Following last year’s successful retrospective at America University’s Museum at the Katzen, Cross MacKenzie Gallery is pleased to present an exhibition of new paintings by William Dunlap in honor of his recent publication of collected short stories, "Short Mean Fiction" (Nautilus Press). For over four decades, Dunlap has made his career as an artist and writer, as well as an arts commentator for PBS known for his lively critiques featured on WETA’s ‘Around Town’ program. “Hypothetical realism” is the self-coined term Dunlap uses to characterize his creative style; put plainly, "the places and things [he] paint[s] and describe[s] are not real, but they could be." Dunlap’s grand southern landscapes are cinematic in scope, with lushly saturated colors and expansive vistas, nearly overwhelming the viewer with the scale of their environments. Beguiling and seemingly idyllic, his scenes are often underscored by a touch of the southern gothic, from tombstones to decapitated deer to hunting dogs. Dunlap’s work is redolent of his vast knowledge of art history, while at the same time imbued with the puckish wit that has become something of a signature in his art.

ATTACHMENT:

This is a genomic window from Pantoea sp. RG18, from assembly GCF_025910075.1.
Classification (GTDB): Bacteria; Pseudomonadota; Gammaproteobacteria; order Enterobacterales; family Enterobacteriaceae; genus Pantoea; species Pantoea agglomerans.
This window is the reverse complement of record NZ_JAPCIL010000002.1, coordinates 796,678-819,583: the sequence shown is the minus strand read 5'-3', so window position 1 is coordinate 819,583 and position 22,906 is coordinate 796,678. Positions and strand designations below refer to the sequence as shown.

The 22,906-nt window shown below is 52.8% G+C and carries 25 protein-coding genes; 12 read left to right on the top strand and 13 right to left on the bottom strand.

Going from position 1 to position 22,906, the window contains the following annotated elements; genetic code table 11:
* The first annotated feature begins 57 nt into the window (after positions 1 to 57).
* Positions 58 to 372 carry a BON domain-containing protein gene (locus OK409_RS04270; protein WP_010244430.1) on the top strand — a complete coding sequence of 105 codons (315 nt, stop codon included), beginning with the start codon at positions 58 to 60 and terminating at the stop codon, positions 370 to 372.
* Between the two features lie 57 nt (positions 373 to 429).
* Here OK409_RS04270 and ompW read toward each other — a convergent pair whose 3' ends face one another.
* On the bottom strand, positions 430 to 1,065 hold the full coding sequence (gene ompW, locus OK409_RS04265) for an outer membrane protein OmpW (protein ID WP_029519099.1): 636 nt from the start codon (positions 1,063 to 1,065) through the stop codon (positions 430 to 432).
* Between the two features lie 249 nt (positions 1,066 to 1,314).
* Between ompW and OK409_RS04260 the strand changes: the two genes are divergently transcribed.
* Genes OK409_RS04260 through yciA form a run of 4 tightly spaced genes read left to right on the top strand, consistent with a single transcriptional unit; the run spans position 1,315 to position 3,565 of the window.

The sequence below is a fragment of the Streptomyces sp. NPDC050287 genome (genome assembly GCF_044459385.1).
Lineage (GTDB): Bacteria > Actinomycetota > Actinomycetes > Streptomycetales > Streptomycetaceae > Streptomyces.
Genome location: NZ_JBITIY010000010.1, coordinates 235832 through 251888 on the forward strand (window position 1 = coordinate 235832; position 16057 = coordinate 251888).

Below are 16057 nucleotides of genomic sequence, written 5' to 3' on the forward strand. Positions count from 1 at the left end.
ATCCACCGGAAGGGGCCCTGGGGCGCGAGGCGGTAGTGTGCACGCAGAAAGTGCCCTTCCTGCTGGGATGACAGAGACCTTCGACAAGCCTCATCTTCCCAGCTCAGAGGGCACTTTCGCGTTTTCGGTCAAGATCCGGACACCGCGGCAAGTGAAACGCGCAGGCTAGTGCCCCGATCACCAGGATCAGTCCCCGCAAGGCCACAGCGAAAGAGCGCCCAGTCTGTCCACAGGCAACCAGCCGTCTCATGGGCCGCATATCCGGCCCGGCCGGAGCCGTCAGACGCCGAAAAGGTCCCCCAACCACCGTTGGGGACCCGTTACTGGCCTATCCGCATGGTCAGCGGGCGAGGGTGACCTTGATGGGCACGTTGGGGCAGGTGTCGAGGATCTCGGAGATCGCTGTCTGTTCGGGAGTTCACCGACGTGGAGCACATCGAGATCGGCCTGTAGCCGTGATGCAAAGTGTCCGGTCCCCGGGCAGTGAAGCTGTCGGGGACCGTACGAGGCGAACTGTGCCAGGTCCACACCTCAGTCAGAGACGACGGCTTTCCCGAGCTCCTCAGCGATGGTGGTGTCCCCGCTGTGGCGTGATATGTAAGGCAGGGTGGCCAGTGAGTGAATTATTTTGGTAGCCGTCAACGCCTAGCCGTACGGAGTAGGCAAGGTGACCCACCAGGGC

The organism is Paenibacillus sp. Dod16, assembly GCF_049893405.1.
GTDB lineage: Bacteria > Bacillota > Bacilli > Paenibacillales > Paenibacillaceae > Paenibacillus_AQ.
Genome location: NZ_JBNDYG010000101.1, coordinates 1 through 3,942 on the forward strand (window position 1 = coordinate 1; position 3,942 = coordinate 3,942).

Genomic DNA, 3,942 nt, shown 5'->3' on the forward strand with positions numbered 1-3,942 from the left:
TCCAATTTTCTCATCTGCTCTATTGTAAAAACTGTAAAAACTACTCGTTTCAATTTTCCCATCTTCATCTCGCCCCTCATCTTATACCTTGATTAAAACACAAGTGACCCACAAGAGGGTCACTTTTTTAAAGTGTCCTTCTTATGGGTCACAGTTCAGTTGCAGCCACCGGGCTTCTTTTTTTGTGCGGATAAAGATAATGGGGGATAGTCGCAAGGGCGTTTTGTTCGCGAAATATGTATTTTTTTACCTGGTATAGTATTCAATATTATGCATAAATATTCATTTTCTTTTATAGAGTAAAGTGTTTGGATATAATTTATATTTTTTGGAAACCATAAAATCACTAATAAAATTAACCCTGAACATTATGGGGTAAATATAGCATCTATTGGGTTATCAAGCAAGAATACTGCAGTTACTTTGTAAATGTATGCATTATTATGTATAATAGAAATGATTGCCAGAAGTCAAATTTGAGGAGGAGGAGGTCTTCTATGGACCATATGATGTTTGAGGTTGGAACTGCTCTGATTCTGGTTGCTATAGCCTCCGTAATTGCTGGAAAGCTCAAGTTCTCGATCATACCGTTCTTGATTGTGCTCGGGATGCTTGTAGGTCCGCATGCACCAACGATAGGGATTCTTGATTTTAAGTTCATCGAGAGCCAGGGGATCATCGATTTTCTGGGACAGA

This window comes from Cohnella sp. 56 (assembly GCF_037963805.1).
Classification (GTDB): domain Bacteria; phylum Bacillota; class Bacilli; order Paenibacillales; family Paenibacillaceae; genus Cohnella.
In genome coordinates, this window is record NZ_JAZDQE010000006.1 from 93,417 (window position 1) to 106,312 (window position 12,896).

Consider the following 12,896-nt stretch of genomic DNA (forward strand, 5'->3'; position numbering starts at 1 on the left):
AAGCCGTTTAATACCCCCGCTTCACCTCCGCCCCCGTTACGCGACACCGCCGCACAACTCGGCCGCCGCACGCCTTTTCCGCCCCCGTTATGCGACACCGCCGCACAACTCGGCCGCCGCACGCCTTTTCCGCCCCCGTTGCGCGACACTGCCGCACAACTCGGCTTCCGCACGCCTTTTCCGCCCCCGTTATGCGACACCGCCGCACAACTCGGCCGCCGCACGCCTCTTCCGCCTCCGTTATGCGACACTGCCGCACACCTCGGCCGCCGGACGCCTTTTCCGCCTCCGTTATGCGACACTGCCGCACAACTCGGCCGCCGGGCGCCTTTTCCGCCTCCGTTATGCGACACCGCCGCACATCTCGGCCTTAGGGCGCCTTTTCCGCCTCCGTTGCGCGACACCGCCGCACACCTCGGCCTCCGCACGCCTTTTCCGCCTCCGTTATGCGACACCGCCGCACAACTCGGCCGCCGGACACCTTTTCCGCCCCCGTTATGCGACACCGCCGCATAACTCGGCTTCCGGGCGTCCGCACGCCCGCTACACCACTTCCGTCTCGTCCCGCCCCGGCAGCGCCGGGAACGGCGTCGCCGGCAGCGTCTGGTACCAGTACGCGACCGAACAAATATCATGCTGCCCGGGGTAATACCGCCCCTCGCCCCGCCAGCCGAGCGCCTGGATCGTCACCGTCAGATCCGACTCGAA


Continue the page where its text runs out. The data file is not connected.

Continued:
Short Mean Fiction provides a counter-point to his paintings, highlighting the wilder side of Dunlap’s imagination with roughly drawn sketches and rowdy flash fiction stories. The new, beautifully bound boxed-set is published in an edition of 20 and includes 12 numbered prints of the sketches contained in the book, as well as an original inscribed sketch by the artist himself.
Dunlap’s paintings, sculpture and constructions are included in numerous prestigious collections, such as the Metropolitan Museum of Art, National Gallery of Art, Lauren Rogers Museum, Mobil Corporation, Riggs Bank, IBM Corporation, Federal Express, The Equitable Collection, Rogers Ogden Collection, Arkansas Art Center, the United States State Department, and United States Embassies throughout the world; in addition to his many articles and reviews, which have been featured in countless magazines and newspapers throughout his career. He currently lives the migratory life, splitting his time amongst studios in Mississippi, Florida, and Northern Virginia.